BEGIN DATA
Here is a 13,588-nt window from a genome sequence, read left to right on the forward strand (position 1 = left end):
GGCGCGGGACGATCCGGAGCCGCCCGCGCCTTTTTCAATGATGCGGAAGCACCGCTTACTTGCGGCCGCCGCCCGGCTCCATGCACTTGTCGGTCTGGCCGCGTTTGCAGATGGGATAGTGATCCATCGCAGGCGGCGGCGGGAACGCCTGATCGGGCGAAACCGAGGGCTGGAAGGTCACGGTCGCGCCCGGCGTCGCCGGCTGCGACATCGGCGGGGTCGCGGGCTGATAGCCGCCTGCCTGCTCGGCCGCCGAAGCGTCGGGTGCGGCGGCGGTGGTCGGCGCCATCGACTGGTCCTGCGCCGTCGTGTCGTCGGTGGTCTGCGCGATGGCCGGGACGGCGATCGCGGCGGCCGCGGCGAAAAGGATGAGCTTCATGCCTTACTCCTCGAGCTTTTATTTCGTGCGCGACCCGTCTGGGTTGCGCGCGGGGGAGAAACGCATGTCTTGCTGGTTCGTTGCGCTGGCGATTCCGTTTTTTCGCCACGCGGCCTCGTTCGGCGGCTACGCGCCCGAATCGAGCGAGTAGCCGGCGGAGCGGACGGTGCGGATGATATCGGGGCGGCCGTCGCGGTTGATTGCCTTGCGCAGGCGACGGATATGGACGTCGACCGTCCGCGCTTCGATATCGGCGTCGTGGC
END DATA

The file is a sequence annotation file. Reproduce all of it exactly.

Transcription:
Here is a 13,588-nt window from a genome sequence, read left to right on the forward strand (position 1 = left end):
GGCGCGGGACGATCCGGAGCCGCCCGCGCCTTTTTCAATGATGCGGAAGCACCGCTTACTTGCGGCCGCCGCCCGGCTCCATGCACTTGTCGGTCTGGCCGCGTTTGCAGATGGGATAGTGATCCATCGCAGGCGGCGGCGGGAACGCCTGATCGGGCGAAACCGAGGGCTGGAAGGTCACGGTCGCGCCCGGCGTCGCCGGCTGCGACATCGGCGGGGTCGCGGGCTGATAGCCGCCTGCCTGCTCGGCCGCCGAAGCGTCGGGTGCGGCGGCGGTGGTCGGCGCCATCGACTGGTCCTGCGCCGTCGTGTCGTCGGTGGTCTGCGCGATGGCCGGGACGGCGATCGCGGCGGCCGCGGCGAAAAGGATGAGCTTCATGCCTTACTCCTCGAGCTTTTATTTCGTGCGCGACCCGTCTGGGTTGCGCGCGGGGGAGAAACGCATGTCTTGCTGGTTCGTTGCGCTGGCGATTCCGTTTTTTCGCCACGCGGCCTCGTTCGGCGGCTACGCGCCCGAATCGAGCGAGTAGCCGGCGGAGCGGACGGTGCGGATGATATCGGGGCGGCCGTCGCGGTTGATTGCCTTGCGCAGGCGACGGATATGGACGTCGACCGTCCGCGCTTCGATATCGGCGTCGTGGC